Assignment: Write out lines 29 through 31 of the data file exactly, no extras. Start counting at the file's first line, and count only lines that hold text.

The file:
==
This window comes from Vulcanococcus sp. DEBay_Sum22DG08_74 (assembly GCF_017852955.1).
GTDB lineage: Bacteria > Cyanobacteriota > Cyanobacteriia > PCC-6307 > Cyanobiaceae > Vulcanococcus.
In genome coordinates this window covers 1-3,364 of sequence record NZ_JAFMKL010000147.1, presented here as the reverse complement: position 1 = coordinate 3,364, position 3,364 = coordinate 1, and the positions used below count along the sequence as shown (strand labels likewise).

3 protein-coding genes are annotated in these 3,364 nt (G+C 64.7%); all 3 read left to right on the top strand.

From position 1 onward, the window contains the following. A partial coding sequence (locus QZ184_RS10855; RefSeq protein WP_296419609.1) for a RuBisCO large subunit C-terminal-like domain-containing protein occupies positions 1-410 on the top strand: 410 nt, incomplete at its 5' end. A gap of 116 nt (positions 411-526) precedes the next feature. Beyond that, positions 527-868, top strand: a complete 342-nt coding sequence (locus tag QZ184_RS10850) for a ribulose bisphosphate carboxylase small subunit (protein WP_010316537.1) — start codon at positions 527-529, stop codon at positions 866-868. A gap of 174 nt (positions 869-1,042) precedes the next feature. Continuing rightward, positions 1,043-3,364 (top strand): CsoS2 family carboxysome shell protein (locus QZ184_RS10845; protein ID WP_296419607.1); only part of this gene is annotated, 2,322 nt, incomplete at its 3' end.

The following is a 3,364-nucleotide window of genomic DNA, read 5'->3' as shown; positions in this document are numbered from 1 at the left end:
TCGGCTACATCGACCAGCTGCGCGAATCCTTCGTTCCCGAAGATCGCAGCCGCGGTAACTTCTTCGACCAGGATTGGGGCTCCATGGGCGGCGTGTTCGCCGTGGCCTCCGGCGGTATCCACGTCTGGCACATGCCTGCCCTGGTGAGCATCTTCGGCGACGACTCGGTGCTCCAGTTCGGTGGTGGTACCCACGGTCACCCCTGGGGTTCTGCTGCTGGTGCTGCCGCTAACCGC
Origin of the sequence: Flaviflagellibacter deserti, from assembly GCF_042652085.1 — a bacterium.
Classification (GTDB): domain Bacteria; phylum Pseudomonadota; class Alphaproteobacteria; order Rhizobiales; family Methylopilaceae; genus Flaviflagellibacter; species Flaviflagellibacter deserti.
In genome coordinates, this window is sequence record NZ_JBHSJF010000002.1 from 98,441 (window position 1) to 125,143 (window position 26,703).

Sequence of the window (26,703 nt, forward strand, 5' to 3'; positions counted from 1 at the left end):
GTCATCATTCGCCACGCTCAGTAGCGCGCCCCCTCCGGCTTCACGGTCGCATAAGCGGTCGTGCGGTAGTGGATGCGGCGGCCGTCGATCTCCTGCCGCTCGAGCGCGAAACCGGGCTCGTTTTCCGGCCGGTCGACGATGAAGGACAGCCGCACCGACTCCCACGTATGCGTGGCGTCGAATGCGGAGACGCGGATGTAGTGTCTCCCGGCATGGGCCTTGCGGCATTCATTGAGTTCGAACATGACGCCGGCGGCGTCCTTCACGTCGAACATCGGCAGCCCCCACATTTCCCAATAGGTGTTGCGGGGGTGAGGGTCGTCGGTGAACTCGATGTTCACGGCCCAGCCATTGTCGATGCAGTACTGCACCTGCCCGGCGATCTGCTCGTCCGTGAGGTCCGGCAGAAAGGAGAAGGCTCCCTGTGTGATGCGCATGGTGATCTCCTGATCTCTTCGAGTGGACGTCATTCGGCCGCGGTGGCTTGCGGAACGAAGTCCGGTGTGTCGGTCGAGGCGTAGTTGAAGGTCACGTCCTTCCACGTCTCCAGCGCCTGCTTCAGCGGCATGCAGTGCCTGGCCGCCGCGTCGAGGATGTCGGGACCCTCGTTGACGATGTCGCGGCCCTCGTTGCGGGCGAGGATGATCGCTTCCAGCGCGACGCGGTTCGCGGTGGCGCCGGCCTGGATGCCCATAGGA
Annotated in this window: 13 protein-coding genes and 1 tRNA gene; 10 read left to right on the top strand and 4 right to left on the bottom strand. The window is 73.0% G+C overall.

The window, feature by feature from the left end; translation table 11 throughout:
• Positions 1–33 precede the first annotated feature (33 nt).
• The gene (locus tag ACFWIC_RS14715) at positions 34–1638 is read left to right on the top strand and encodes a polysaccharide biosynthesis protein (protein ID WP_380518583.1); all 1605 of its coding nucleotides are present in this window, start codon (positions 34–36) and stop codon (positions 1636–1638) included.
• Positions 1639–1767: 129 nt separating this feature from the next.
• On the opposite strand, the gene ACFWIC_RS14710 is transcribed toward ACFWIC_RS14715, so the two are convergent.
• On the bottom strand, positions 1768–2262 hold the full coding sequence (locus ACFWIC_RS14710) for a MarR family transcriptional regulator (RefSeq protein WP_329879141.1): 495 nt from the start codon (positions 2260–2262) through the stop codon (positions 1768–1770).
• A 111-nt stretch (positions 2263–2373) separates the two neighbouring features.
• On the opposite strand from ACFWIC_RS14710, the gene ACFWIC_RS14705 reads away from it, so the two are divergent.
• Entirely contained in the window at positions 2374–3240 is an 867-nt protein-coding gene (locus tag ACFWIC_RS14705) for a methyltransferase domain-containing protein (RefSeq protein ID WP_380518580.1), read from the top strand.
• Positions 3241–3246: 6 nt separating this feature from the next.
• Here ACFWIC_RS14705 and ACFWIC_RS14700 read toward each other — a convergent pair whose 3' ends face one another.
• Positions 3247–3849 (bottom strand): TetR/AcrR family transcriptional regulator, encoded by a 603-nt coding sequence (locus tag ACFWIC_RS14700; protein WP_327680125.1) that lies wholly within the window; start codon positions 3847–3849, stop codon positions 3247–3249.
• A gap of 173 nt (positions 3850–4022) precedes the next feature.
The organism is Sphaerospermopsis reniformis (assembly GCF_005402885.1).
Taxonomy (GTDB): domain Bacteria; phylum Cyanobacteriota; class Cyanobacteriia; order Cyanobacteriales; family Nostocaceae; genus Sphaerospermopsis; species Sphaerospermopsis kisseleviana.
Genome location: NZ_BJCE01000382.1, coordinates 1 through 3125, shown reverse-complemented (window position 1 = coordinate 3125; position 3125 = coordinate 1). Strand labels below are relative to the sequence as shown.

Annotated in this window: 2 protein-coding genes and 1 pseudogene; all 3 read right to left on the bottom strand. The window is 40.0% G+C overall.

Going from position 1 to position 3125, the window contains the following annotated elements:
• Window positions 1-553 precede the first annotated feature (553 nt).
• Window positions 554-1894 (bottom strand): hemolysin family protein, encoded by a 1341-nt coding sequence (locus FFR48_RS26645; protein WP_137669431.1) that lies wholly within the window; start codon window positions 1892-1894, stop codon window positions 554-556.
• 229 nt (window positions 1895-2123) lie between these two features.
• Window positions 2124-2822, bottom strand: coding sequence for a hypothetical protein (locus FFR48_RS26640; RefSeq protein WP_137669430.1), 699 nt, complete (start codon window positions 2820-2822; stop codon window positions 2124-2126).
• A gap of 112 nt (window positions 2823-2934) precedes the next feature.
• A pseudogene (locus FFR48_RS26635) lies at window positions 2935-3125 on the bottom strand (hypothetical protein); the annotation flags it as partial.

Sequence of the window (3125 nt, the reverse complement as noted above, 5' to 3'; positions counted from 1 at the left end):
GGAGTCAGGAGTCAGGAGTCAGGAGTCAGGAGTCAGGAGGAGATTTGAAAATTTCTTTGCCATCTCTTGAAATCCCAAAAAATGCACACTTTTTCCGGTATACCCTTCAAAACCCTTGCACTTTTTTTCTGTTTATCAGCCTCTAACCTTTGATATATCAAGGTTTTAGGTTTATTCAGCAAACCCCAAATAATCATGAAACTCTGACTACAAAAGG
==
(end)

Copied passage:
Genome location: NZ_BJCE01000382.1, coordinates 1 through 3125, shown reverse-complemented (window position 1 = coordinate 3125; position 3125 = coordinate 1). Strand labels below are relative to the sequence as shown.

Annotated in this window: 2 protein-coding genes and 1 pseudogene; all 3 read right to left on the bottom strand. The window is 40.0% G+C overall.

Going from position 1 to position 3125, the window contains the following annotated elements: